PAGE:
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It’s been about eight years since a dog last lived at my house. And Molly, the Boston Terrier in my house today,  is only there for a week while her owners are on vacation.

I keep a list of books I’ve read each year. A lot of drives to central Kansas to see my Mom have helped bolster the list with audio books from my local library.

It is hard for me to believe that it has already been 20 years since we welcomed with celebration and trepidation a new millennium. No, our computers did not crash. The lights stayed on. And here we still are.

Let’s take a little journey back in time today. I pulled out some old October issues of the South County Times. Here are some of those ghosts of issues past.

Walt Whitman’s legacy lives on as one of America’s best-known poets. He was born 200 years ago on Long Island, New York. His poetry, his life and his St. Louis connections are being celebrated with a special exhibit at Maryville University.

It’s hard for white folks to talk about racism. We think we are so beyond that R-word. We may have friends or associates of color. We may have voted for an African American. We haven’t a racist bone in our bodies – we haven’t ever used the N-word.

Most Americans of a certain age recall sitting for hours in front of a mostly-static TV screen on Sunday evening, July 20, 1969. A few hours earlier, two U.S. astronauts had made the first-ever human landing on the surface of the moon.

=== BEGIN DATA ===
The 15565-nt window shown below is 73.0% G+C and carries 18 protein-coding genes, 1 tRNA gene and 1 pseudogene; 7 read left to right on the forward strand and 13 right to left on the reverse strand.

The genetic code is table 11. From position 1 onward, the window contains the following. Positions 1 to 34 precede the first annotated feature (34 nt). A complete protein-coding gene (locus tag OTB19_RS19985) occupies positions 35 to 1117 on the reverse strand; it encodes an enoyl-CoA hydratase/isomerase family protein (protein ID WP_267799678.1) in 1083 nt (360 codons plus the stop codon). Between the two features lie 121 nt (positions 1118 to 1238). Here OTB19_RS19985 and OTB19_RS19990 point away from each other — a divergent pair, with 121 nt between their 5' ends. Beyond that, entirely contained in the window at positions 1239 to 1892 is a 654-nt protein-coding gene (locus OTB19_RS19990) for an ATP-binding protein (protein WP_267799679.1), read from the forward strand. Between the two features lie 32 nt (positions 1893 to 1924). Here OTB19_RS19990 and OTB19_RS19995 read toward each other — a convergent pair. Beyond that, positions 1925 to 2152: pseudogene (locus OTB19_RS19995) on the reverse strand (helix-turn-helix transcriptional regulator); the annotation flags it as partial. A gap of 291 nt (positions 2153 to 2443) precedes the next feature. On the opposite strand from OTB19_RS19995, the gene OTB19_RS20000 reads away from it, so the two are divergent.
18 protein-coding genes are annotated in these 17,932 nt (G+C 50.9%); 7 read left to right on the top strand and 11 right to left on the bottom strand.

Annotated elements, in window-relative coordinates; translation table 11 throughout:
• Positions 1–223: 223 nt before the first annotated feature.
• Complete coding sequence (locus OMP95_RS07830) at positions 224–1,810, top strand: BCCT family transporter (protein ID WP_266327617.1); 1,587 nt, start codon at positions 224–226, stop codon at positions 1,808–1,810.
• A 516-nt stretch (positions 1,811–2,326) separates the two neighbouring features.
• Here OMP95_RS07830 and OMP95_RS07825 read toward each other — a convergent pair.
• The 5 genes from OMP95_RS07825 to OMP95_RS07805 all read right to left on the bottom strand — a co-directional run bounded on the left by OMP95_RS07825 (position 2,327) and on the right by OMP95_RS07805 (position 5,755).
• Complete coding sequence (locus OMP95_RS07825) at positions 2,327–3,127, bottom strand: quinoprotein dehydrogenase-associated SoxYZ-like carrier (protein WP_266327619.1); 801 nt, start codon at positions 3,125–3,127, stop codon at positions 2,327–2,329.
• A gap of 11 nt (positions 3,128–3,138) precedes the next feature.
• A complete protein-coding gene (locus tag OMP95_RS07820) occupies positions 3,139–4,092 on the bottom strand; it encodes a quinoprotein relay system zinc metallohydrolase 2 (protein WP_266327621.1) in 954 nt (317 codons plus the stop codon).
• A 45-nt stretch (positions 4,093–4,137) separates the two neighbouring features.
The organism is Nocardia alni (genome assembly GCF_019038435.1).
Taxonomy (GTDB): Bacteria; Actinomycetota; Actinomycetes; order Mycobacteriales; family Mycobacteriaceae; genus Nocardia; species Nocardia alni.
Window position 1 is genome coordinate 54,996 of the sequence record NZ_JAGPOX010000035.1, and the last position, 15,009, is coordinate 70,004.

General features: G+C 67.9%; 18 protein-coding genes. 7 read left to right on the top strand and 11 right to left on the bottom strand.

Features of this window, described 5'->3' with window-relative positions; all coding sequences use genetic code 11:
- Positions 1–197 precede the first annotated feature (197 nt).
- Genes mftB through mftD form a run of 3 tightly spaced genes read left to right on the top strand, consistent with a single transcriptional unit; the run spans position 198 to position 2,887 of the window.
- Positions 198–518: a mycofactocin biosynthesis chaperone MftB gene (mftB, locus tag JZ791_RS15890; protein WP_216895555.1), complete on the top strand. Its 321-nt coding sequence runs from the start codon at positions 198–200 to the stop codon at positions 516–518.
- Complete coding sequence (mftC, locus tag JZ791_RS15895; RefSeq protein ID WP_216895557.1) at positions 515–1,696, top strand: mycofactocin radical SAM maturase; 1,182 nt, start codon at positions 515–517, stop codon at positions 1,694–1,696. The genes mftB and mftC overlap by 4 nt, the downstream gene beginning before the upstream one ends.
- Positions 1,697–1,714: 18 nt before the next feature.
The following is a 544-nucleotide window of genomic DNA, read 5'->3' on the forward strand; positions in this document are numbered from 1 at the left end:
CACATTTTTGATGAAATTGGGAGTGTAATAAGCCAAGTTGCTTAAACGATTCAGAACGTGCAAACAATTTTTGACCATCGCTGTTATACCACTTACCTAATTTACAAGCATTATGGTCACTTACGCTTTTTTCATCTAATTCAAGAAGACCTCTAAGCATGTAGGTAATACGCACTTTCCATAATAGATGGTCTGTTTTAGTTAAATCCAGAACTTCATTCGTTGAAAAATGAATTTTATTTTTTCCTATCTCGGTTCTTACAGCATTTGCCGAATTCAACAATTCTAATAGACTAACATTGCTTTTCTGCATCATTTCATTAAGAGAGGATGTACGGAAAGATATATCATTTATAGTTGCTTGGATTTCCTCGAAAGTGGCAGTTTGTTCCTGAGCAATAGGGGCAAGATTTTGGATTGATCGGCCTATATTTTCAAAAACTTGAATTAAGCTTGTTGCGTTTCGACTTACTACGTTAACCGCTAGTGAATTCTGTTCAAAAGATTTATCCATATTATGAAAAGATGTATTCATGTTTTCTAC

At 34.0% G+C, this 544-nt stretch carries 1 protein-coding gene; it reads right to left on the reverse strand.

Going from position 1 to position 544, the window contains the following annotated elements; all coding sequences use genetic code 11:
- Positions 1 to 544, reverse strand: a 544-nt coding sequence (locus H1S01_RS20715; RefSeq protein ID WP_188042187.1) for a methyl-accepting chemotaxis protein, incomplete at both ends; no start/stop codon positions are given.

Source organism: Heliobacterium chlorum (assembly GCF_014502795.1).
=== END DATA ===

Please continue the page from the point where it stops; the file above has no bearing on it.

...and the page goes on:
A Times reader recently called to plead with me that the newspaper run no more letters on the topic of abortion. These letters are hurtful to women, she said. They reopen old wounds for women who have ever had an abortion.

Summer Solstice, the farthest northward arc of the sun in the Northern Hemisphere, occurs today, June 21. It is the day of the year with most hours and minutes between sunrise and sunset – 14 hours, 52 minutes and 7 seconds. By Saturday, the sunlight day will be two seconds shorter.

Fifty years ago this month I graduated from high school. There were 24 of us in the graduating class at Canton High School. Many of them are still in central Kansas. A couple have died. I have lost track of others. I have heard nothing about a reunion.

Obviously, I have never been a Mom. An active parent, yes. But never the carrier of life. Never the partner with flesh torn in process of giving birth.

I just finished reading the April issue of National Geographic. The focus was Cities – Ideas for a Brighter Future. According to the magazine, the world’s population just 30 years from now is expected to be around 9.8 billion. And nearly 70 percent of those people will live in urban areas.

A majority of readers, I hope, got to this page by picking up a red wrapper on their lawns or driveways, then slipping out the paper and opening this newest issue of the Times. Often the red bag contains additional retail inserts.

March is the windiest month of the year, according to the National Oceanic and Atmospheric Administration (NOAA). Close behind are the months of April, February and January.